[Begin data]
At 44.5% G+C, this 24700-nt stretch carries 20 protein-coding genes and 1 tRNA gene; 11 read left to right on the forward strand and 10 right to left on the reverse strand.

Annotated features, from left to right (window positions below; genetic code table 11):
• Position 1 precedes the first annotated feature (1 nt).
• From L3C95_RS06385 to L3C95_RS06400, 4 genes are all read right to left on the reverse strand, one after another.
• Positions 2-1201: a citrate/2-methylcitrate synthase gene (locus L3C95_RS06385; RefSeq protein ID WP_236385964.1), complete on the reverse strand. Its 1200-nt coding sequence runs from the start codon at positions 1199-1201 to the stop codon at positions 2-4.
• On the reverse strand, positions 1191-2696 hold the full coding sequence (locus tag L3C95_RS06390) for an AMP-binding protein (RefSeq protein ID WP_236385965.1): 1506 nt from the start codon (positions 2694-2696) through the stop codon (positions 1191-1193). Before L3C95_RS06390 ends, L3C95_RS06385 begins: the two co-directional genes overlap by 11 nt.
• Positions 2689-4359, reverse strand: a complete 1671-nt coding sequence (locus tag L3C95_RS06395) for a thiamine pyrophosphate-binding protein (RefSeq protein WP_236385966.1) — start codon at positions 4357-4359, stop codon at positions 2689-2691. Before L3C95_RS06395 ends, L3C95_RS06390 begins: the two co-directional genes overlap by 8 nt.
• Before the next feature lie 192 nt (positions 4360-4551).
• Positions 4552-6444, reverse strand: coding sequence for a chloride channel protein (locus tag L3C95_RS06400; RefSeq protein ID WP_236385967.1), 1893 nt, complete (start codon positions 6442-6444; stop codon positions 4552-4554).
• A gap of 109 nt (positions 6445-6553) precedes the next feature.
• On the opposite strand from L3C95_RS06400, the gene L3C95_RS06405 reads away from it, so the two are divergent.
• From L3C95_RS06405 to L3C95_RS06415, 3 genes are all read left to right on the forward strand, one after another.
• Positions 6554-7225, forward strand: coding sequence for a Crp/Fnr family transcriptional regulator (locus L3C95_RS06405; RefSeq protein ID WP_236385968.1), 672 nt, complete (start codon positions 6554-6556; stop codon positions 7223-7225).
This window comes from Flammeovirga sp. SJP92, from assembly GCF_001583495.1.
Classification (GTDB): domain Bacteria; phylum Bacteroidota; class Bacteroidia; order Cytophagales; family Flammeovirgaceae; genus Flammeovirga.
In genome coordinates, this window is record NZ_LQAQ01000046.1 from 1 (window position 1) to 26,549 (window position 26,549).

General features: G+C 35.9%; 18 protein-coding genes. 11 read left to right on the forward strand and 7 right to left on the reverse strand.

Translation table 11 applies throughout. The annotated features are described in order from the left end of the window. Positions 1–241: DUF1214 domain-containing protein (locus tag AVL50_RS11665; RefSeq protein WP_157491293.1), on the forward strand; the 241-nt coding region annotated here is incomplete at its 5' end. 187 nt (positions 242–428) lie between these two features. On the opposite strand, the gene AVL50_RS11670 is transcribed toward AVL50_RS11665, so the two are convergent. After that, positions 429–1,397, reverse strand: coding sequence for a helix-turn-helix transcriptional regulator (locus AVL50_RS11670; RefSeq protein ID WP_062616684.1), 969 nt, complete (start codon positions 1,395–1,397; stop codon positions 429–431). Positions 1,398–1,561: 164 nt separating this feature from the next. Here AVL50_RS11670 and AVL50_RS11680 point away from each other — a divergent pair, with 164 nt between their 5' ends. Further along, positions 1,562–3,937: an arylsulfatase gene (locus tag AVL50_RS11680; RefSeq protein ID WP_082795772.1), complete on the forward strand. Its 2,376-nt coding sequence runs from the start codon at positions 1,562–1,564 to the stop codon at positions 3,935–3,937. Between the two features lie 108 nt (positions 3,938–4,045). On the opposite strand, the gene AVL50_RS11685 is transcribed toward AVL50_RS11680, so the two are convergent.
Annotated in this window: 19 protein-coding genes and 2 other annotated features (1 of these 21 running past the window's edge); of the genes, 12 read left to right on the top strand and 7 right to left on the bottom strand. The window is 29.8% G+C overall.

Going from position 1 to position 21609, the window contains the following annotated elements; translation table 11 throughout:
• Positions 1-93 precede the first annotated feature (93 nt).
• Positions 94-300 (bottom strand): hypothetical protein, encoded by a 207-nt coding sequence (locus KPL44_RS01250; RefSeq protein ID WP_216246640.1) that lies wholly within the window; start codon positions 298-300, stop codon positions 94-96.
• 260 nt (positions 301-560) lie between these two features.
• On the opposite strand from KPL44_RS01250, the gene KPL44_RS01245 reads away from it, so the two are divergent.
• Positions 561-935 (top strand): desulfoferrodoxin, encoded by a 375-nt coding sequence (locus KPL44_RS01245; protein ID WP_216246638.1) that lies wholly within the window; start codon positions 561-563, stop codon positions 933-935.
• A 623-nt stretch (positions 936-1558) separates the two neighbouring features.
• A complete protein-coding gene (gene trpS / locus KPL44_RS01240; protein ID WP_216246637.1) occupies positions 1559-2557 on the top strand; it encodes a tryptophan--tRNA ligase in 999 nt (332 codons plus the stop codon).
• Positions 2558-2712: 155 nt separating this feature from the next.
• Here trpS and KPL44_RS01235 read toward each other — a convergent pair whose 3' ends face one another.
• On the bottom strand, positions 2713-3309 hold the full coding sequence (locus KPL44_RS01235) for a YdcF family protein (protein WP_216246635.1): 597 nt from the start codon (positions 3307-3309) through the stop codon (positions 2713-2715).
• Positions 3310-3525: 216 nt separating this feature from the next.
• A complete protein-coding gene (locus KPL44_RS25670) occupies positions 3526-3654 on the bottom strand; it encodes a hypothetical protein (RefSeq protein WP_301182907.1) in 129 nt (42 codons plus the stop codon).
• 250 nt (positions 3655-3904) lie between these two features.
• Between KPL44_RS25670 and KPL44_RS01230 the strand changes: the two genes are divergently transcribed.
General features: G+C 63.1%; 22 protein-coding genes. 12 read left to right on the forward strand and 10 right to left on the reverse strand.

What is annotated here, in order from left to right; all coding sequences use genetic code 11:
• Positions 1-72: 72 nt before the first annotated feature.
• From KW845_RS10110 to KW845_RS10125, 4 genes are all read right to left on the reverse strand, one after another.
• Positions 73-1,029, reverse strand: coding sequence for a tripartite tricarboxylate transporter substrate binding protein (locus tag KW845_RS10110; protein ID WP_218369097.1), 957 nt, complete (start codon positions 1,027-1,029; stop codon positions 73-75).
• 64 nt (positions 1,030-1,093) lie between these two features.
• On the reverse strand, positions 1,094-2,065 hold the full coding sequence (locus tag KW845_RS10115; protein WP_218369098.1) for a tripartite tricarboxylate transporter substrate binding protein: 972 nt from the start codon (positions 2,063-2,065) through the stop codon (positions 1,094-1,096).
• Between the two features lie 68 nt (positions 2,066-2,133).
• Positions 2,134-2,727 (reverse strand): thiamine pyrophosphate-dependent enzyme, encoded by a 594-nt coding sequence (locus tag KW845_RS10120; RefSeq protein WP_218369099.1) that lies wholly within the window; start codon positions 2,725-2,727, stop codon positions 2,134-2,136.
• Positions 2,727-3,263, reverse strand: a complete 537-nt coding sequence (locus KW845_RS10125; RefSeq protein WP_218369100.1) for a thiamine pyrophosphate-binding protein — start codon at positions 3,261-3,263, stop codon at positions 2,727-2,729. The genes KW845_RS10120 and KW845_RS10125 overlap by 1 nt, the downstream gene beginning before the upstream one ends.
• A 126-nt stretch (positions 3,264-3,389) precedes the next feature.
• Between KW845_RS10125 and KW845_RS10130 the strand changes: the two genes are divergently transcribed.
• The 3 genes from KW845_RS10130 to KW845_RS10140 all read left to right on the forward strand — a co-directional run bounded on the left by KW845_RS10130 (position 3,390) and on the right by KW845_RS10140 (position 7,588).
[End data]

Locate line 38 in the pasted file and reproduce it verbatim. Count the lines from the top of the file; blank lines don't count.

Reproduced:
• From KW845_RS10110 to KW845_RS10125, 4 genes are all read right to left on the reverse strand, one after another.